This past Saturday night at UFC 166, we were treated to an amazing card filled with top quality fights. Unfortunately, it was marred by questionable officiating, both from the judges and the referees. Among those affected by the judge's scorecards was Sarah Kaufman.
While her fight with Jessica Eye was a certified barn burner, with the rounds being close, the contingency of fans, media and other pro fighters that thought she beat Jessica is a large one. I spoke with Sarah earlier today who discussed her frustration with the decision loss, reclaiming her losses and her thoughts on this season's TUF. Here's what she had to say:
It's always hard when you're in a fight because you know what you're landing, and you know what they're landing. You know whether the damage is hurting you, and a lot of times, people on the outside don't. They just don't have that insight because they're not you.
The first round was close and pretty even for the most part. The judges could probably go either way with it. Second round, I definitely felt like I came on a lot and landed some very strong strikes, controlled the center of the octagon and kind of pushed her around a little bit. She threw one jab that turned down a little bit and kind of hit the ridge of my cheekbone, so right away I felt that mouse up.
You have to always be concerned that the appearance of damage sways judges. Again, I felt confident with that round, but my face looks damaged. I mark up easily; I'm very pale, everyone knows it. In the third, I really turned it on. I definitely wobbled her quite a few times; kind of had her on skates in there. I opened up big in the third, and I should have done that earlier on.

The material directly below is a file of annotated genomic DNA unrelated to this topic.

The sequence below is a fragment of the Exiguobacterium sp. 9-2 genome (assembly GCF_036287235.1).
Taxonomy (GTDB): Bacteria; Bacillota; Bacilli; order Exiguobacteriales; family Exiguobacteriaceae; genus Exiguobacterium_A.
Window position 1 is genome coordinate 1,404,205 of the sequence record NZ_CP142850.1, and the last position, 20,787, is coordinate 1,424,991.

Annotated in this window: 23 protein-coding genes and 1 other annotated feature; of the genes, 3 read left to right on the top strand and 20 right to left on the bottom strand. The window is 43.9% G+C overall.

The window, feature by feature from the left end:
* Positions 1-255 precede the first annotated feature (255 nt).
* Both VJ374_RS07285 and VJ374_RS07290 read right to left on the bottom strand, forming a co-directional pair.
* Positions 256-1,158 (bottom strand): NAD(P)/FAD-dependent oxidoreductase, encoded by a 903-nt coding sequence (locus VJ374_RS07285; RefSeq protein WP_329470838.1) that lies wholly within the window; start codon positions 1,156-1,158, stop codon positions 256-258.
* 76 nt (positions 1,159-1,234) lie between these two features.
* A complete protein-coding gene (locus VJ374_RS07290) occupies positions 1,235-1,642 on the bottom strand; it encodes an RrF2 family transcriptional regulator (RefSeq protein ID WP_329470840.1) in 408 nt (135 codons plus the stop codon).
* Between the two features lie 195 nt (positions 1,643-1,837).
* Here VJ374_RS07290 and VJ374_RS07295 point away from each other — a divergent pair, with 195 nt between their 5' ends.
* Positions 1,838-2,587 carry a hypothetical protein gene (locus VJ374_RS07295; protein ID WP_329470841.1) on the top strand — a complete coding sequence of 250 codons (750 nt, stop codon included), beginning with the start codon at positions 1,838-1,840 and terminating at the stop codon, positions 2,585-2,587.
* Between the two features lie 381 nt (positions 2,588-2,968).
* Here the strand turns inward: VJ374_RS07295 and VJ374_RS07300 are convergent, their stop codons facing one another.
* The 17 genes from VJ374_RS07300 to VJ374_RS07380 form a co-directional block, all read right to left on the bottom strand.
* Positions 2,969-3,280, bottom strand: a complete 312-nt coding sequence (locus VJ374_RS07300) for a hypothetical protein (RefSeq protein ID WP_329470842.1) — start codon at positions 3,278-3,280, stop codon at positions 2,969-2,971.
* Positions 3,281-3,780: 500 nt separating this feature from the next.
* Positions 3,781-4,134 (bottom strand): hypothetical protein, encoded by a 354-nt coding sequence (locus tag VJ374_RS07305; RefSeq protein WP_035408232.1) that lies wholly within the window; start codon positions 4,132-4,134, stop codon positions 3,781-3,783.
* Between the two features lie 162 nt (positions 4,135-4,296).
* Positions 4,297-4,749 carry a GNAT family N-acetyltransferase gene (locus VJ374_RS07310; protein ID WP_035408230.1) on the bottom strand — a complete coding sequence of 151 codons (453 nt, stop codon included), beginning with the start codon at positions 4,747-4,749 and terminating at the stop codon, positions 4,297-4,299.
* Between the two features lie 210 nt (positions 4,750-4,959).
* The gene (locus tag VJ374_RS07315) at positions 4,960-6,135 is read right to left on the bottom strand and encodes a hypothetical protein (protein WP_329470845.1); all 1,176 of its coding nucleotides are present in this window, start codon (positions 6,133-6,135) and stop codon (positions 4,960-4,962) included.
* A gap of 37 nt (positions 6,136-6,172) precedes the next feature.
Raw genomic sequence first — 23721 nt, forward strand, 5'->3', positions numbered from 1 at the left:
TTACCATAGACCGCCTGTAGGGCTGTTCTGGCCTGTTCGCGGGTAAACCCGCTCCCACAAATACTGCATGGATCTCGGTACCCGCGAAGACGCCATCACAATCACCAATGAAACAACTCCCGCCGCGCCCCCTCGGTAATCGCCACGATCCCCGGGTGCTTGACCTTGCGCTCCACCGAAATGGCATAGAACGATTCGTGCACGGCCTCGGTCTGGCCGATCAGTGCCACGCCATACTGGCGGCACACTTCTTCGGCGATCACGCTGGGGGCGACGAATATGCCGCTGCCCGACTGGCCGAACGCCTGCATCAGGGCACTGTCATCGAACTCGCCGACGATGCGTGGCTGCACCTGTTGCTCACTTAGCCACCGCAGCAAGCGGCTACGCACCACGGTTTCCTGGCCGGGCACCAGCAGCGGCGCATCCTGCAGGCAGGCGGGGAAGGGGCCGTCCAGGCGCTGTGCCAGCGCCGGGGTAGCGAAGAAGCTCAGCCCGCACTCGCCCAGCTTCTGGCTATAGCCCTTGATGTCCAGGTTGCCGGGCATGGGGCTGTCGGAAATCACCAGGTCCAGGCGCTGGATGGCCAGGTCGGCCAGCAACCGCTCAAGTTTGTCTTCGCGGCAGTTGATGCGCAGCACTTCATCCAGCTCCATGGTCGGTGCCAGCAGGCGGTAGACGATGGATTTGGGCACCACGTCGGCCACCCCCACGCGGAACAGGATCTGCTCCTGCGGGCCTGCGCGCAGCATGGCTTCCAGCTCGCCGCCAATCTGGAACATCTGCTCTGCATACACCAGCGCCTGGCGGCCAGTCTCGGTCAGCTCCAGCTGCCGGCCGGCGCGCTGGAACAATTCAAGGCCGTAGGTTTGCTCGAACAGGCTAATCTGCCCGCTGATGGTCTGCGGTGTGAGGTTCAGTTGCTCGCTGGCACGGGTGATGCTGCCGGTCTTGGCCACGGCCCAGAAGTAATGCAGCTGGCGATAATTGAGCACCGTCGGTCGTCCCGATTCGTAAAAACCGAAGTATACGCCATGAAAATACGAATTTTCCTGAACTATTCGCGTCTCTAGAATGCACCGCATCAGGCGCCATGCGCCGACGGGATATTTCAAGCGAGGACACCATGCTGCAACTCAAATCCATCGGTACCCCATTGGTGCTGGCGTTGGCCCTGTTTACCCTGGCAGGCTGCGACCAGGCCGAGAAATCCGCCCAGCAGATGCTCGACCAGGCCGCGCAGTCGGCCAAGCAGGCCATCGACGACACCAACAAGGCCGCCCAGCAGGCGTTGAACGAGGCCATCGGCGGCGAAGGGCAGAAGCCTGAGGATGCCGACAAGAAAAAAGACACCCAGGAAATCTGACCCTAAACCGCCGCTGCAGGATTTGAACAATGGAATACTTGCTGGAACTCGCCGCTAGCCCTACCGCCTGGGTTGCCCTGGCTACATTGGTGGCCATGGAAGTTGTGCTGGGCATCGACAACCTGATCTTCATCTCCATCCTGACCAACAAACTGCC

In that third round, I thought, ‘I could finish her here. I know she's tough, and she's put up a great fight so far.' It was time for me to let loose and have fun, and that's what I did. At the end of the fight, I was really happy with my performance.
As soon as the cage door opened, Joe Silva came right over to me, shook my hand and congratulated me. It was the intention of ‘You looked great, congratulations on the win' kind of thing. He didn't say those words, but that was the impression that I got. I was very aware of the first person to get to me and congratulate me; it was Joe Silva, and it was before the cut man even got to me. I was very aware of the time frame of it.
I felt really good, and I could see that she looked defeated. I was so confident in that third round. That sealed the deal for me. Then they started reading the cards. They read 29-28 for Jessica, then 29-28 for me, and then when they read that third one, I was honestly in disbelief. I was pretty upset. I felt like I'd won. The crowd thought I won. Almost everyone thought that I won.